The Khronos Group announces the immediate availability of the OpenVX 1.1 specification for cross platform acceleration of computer vision applications and libraries. OpenVX enables performance and power optimized computer vision algorithms for use cases such as face, body and gesture tracking, smart video surveillance, automatic driver assistance systems, object and scene reconstruction, augmented reality, visual inspection, robotics and more. Conformant OpenVX 1.0 implementations and tools are shipping from AMD, Imagination, Intel, NVIDIA, Synopsis and VeriSilicon. OpenVX 1.1 builds on this momentum by adding new processing functions for use cases such as computational photography, and enhances application control over how data is accessed and processed. An open source OpenVX 1.1 sample implementation and full conformance tests will be available in the first half of 2016.
The Khronos Group announces the immediate availability of the OpenGL SC 2.0 specification for bringing programmable graphics to systems that require system safety certification. The OpenGL SC 2.0 API specification has been developed by the Khronos Safety Critical working group to address the unique and stringent requirements of high reliability display system markets, including FAA DO-178C and EASA ED-12C Level A for avionics, and ISO 26262 safety standards for automotive. Building on the large number of worldwide customer deployments and successful avionics certifications using OpenGL SC 1.0, OpenGL SC 2.0 enables high reliability system manufacturers to take advantage of modern graphics programmable shader engines while still achieving the highest levels of safety certification. The Official OpenGL SC 2.0 feedback forum is online.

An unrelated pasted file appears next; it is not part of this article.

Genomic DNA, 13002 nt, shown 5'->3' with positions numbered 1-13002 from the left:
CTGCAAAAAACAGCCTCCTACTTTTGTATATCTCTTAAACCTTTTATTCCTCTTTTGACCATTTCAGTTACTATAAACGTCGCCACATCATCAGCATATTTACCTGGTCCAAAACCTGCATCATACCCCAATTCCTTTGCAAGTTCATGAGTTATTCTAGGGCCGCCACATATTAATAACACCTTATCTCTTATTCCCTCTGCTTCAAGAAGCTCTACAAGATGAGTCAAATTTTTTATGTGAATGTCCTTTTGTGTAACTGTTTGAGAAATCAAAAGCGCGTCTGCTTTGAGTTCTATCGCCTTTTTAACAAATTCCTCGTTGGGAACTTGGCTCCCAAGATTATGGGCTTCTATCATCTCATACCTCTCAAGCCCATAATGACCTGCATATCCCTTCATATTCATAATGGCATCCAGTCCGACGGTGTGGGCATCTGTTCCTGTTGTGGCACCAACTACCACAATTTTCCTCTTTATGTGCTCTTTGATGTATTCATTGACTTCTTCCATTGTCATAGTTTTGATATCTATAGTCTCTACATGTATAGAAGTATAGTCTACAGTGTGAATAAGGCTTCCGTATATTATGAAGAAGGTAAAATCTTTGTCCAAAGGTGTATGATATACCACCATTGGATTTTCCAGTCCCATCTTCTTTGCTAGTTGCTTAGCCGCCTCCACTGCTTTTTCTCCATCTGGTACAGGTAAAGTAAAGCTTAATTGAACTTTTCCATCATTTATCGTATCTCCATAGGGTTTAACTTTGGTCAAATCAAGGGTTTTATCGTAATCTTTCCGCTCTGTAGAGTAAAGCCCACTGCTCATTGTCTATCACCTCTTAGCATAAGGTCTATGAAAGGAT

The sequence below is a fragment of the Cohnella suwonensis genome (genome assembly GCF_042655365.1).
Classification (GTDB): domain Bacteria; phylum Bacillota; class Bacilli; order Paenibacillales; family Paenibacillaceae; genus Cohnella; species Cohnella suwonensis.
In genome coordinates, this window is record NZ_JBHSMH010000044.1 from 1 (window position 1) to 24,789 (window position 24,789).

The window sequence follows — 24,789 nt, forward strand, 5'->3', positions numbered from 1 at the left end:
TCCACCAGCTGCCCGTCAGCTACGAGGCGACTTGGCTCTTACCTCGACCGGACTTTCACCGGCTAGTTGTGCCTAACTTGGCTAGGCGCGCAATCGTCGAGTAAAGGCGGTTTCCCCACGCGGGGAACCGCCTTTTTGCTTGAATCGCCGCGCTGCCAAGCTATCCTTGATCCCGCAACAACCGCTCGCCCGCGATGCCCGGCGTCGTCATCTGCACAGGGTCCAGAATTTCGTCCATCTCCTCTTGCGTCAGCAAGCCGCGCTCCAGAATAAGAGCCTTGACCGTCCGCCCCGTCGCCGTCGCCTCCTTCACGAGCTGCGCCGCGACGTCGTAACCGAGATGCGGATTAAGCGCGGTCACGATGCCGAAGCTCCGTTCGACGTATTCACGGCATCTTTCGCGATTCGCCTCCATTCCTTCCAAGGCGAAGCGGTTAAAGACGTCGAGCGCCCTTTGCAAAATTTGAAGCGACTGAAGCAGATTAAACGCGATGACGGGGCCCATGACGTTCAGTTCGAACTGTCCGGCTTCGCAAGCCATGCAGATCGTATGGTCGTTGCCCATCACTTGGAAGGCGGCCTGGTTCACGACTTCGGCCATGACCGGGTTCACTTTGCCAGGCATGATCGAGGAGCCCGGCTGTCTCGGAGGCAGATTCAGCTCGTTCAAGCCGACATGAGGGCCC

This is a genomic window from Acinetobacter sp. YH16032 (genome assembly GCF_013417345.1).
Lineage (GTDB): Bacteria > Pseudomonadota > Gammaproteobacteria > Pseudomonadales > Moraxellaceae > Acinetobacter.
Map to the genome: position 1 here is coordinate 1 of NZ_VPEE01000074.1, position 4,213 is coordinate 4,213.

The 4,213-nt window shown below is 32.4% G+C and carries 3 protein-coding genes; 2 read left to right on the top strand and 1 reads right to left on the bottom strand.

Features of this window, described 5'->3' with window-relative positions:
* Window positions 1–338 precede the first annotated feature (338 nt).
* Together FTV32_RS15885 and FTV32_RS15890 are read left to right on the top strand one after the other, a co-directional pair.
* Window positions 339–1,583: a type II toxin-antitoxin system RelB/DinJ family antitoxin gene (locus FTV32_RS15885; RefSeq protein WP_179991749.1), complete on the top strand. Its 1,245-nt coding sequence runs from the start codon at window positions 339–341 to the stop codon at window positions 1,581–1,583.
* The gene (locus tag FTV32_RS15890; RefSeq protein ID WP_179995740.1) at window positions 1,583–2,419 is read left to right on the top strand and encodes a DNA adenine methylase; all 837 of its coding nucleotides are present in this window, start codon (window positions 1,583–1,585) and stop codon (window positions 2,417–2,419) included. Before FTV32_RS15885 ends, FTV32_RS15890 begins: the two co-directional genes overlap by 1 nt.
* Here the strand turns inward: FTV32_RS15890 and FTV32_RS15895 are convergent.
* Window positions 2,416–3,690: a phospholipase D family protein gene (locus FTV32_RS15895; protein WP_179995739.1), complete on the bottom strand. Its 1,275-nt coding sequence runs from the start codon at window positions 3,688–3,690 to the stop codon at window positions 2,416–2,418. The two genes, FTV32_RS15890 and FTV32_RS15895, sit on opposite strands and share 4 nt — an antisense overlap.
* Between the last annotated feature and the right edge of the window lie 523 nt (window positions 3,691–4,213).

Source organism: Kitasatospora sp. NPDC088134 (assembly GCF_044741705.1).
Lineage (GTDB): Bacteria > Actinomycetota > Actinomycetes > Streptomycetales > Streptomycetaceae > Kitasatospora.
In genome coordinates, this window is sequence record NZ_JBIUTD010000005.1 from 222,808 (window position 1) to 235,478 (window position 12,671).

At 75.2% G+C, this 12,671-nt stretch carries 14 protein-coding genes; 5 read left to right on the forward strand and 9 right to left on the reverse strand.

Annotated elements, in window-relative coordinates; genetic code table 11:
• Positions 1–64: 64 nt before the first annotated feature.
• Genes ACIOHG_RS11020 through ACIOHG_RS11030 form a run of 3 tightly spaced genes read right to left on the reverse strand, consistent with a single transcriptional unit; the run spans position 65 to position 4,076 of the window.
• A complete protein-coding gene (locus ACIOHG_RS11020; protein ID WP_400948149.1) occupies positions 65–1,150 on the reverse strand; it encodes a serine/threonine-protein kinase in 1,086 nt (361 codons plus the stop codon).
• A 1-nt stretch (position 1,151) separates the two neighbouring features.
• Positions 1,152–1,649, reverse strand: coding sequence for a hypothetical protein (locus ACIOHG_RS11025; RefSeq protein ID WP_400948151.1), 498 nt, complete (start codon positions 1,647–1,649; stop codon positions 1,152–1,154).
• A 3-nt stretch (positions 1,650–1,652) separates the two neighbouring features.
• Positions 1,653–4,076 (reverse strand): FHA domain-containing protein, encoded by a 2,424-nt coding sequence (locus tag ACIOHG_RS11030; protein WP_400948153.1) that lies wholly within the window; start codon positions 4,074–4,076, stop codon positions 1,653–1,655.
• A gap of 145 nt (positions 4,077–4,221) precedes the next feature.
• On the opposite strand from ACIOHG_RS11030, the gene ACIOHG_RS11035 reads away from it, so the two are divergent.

Youtube user ‘Let’s Make An Indie Game’ is now covering GLSL in their tutorial. The long running tutorial brings the user along on a journey to learn how to make a game from scratch using Java and LibGDX.
Android N Developer Preview 2 is now out with support for Vulkan. With Android N, Vulkan is now part of the platform; you can try it out on supported devices running Developer Preview 2. Learn more about Vulkan support with the Android ‘NDK’, and on the Android Developers Blog ‘Optimize, Develop, and Debug with Vulkan Developer Tools’.